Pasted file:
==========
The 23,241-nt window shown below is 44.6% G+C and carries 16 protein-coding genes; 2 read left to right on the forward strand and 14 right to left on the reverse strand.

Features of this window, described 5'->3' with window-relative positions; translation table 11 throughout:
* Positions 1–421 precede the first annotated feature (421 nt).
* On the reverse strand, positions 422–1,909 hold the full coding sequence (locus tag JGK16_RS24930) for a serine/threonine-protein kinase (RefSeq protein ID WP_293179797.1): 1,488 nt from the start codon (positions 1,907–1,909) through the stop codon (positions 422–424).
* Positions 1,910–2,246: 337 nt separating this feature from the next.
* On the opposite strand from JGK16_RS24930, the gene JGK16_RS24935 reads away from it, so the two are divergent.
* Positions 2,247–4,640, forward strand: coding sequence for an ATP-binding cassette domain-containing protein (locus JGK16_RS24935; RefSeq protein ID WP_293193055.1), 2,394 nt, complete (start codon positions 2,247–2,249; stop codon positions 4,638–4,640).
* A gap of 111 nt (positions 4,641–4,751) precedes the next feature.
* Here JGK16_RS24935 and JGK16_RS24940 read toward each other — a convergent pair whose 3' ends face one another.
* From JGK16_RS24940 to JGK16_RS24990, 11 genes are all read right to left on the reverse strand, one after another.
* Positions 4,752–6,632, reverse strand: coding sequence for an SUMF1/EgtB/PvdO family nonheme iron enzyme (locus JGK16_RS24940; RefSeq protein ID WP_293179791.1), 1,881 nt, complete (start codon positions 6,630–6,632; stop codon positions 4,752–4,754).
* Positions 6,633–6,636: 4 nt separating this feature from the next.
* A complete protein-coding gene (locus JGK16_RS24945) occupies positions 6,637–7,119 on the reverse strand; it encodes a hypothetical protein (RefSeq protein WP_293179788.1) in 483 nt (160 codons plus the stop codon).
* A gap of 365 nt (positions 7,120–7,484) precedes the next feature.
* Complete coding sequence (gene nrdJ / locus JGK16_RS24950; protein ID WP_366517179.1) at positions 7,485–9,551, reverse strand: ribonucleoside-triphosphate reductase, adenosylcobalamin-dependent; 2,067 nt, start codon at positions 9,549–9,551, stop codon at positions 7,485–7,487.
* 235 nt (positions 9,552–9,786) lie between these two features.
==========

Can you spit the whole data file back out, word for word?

The 23,241-nt window shown below is 44.6% G+C and carries 16 protein-coding genes; 2 read left to right on the forward strand and 14 right to left on the reverse strand.

Features of this window, described 5'->3' with window-relative positions; translation table 11 throughout:
* Positions 1–421 precede the first annotated feature (421 nt).
* On the reverse strand, positions 422–1,909 hold the full coding sequence (locus tag JGK16_RS24930) for a serine/threonine-protein kinase (RefSeq protein ID WP_293179797.1): 1,488 nt from the start codon (positions 1,907–1,909) through the stop codon (positions 422–424).
* Positions 1,910–2,246: 337 nt separating this feature from the next.
* On the opposite strand from JGK16_RS24930, the gene JGK16_RS24935 reads away from it, so the two are divergent.
* Positions 2,247–4,640, forward strand: coding sequence for an ATP-binding cassette domain-containing protein (locus JGK16_RS24935; RefSeq protein ID WP_293193055.1), 2,394 nt, complete (start codon positions 2,247–2,249; stop codon positions 4,638–4,640).
* A gap of 111 nt (positions 4,641–4,751) precedes the next feature.
* Here JGK16_RS24935 and JGK16_RS24940 read toward each other — a convergent pair whose 3' ends face one another.
* From JGK16_RS24940 to JGK16_RS24990, 11 genes are all read right to left on the reverse strand, one after another.
* Positions 4,752–6,632, reverse strand: coding sequence for an SUMF1/EgtB/PvdO family nonheme iron enzyme (locus JGK16_RS24940; RefSeq protein ID WP_293179791.1), 1,881 nt, complete (start codon positions 6,630–6,632; stop codon positions 4,752–4,754).
* Positions 6,633–6,636: 4 nt separating this feature from the next.
* A complete protein-coding gene (locus JGK16_RS24945) occupies positions 6,637–7,119 on the reverse strand; it encodes a hypothetical protein (RefSeq protein WP_293179788.1) in 483 nt (160 codons plus the stop codon).
* A gap of 365 nt (positions 7,120–7,484) precedes the next feature.
* Complete coding sequence (gene nrdJ / locus JGK16_RS24950; protein ID WP_366517179.1) at positions 7,485–9,551, reverse strand: ribonucleoside-triphosphate reductase, adenosylcobalamin-dependent; 2,067 nt, start codon at positions 9,549–9,551, stop codon at positions 7,485–7,487.
* 235 nt (positions 9,552–9,786) lie between these two features.